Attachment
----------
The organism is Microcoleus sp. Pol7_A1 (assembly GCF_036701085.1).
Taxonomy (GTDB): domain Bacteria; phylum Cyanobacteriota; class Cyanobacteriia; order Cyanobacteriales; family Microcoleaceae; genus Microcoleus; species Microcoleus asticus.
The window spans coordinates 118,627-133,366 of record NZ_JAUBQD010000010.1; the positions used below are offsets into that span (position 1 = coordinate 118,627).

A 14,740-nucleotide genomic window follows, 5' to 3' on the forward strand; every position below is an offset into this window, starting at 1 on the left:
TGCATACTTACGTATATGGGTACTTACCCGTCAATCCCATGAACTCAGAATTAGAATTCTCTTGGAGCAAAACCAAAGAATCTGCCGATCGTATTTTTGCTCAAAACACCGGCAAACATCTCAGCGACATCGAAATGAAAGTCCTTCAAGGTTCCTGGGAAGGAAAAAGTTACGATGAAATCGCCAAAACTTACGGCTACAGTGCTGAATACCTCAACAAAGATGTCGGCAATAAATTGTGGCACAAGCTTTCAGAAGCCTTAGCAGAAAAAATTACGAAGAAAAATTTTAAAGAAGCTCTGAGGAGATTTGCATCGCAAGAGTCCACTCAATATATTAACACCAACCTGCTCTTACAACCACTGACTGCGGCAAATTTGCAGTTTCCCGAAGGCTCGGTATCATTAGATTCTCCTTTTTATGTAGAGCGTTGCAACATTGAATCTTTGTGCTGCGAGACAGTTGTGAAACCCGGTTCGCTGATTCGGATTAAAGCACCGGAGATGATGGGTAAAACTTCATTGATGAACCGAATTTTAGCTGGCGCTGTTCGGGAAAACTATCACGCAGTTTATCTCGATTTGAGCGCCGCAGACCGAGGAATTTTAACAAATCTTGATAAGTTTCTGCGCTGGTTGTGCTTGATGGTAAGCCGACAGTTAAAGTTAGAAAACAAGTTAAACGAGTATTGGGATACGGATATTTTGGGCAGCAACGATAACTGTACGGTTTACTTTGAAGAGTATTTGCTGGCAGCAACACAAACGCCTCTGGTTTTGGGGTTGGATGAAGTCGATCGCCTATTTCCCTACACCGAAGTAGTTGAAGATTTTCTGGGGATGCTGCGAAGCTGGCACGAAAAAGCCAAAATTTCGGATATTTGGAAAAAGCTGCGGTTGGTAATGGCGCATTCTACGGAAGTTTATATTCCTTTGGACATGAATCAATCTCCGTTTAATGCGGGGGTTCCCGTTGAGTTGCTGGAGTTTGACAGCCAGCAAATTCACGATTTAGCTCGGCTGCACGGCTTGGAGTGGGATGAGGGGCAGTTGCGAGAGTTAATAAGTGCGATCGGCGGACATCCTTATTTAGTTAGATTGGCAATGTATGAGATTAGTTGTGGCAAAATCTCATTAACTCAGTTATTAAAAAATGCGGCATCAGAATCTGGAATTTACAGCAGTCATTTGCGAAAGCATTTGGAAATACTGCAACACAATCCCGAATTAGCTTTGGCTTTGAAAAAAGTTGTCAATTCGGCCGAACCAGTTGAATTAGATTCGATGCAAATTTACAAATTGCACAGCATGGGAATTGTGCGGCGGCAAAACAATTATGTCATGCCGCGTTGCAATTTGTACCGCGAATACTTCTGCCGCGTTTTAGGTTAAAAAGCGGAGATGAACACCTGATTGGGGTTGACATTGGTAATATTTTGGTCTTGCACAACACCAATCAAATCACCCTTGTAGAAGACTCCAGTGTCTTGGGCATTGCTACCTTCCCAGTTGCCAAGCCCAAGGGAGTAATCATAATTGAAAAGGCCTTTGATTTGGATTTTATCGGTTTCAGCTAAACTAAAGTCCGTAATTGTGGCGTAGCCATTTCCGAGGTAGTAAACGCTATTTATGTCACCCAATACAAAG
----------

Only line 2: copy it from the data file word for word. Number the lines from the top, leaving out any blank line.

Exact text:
Taxonomy (GTDB): domain Bacteria; phylum Cyanobacteriota; class Cyanobacteriia; order Cyanobacteriales; family Microcoleaceae; genus Microcoleus; species Microcoleus asticus.